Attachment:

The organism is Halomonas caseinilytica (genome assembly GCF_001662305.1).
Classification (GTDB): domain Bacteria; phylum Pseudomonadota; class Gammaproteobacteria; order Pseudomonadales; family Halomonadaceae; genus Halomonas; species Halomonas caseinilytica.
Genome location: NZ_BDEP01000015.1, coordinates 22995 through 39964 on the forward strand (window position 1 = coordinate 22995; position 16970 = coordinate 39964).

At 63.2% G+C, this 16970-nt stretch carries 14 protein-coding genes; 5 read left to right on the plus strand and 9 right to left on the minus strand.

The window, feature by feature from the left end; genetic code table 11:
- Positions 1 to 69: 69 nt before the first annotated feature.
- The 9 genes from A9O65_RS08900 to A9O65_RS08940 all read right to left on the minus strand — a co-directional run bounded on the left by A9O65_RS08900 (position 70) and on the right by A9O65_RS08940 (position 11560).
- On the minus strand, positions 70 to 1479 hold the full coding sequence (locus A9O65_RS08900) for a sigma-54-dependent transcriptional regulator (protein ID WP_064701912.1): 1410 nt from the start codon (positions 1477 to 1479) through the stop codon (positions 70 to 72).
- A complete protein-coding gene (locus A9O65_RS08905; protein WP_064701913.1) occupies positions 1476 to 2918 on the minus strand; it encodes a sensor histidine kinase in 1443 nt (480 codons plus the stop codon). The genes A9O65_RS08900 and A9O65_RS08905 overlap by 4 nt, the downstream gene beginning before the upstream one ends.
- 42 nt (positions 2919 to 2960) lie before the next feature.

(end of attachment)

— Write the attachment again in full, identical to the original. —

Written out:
The organism is Halomonas caseinilytica (genome assembly GCF_001662305.1).
Classification (GTDB): domain Bacteria; phylum Pseudomonadota; class Gammaproteobacteria; order Pseudomonadales; family Halomonadaceae; genus Halomonas; species Halomonas caseinilytica.
Genome location: NZ_BDEP01000015.1, coordinates 22995 through 39964 on the forward strand (window position 1 = coordinate 22995; position 16970 = coordinate 39964).

At 63.2% G+C, this 16970-nt stretch carries 14 protein-coding genes; 5 read left to right on the plus strand and 9 right to left on the minus strand.

The window, feature by feature from the left end; genetic code table 11:
- Positions 1 to 69: 69 nt before the first annotated feature.
- The 9 genes from A9O65_RS08900 to A9O65_RS08940 all read right to left on the minus strand — a co-directional run bounded on the left by A9O65_RS08900 (position 70) and on the right by A9O65_RS08940 (position 11560).
- On the minus strand, positions 70 to 1479 hold the full coding sequence (locus A9O65_RS08900) for a sigma-54-dependent transcriptional regulator (protein ID WP_064701912.1): 1410 nt from the start codon (positions 1477 to 1479) through the stop codon (positions 70 to 72).
- A complete protein-coding gene (locus A9O65_RS08905; protein WP_064701913.1) occupies positions 1476 to 2918 on the minus strand; it encodes a sensor histidine kinase in 1443 nt (480 codons plus the stop codon). The genes A9O65_RS08900 and A9O65_RS08905 overlap by 4 nt, the downstream gene beginning before the upstream one ends.
- 42 nt (positions 2919 to 2960) lie before the next feature.